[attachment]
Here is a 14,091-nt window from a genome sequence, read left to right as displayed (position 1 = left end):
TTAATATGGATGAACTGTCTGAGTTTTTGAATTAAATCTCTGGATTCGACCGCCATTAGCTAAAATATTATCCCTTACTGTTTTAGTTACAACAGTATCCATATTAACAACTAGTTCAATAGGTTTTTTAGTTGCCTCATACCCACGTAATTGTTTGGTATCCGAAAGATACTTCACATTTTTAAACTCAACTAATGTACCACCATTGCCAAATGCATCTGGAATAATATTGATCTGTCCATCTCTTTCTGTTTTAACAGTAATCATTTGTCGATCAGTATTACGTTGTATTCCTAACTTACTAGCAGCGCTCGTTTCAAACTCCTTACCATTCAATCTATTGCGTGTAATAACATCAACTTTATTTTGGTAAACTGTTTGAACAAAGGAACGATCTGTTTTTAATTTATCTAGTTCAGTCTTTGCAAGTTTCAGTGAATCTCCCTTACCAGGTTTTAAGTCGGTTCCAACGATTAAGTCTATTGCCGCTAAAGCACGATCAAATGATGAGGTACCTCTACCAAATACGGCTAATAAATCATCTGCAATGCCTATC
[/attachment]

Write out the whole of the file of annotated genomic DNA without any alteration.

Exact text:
Here is a 14,091-nt window from a genome sequence, read left to right as displayed (position 1 = left end):
TTAATATGGATGAACTGTCTGAGTTTTTGAATTAAATCTCTGGATTCGACCGCCATTAGCTAAAATATTATCCCTTACTGTTTTAGTTACAACAGTATCCATATTAACAACTAGTTCAATAGGTTTTTTAGTTGCCTCATACCCACGTAATTGTTTGGTATCCGAAAGATACTTCACATTTTTAAACTCAACTAATGTACCACCATTGCCAAATGCATCTGGAATAATATTGATCTGTCCATCTCTTTCTGTTTTAACAGTAATCATTTGTCGATCAGTATTACGTTGTATTCCTAACTTACTAGCAGCGCTCGTTTCAAACTCCTTACCATTCAATCTATTGCGTGTAATAACATCAACTTTATTTTGGTAAACTGTTTGAACAAAGGAACGATCTGTTTTTAATTTATCTAGTTCAGTCTTTGCAAGTTTCAGTGAATCTCCCTTACCAGGTTTTAAGTCGGTTCCAACGATTAAGTCTATTGCCGCTAAAGCACGATCAAATGATGAGGTACCTCTACCAAATACGGCTAATAAATCATCTGCAATGCCTATC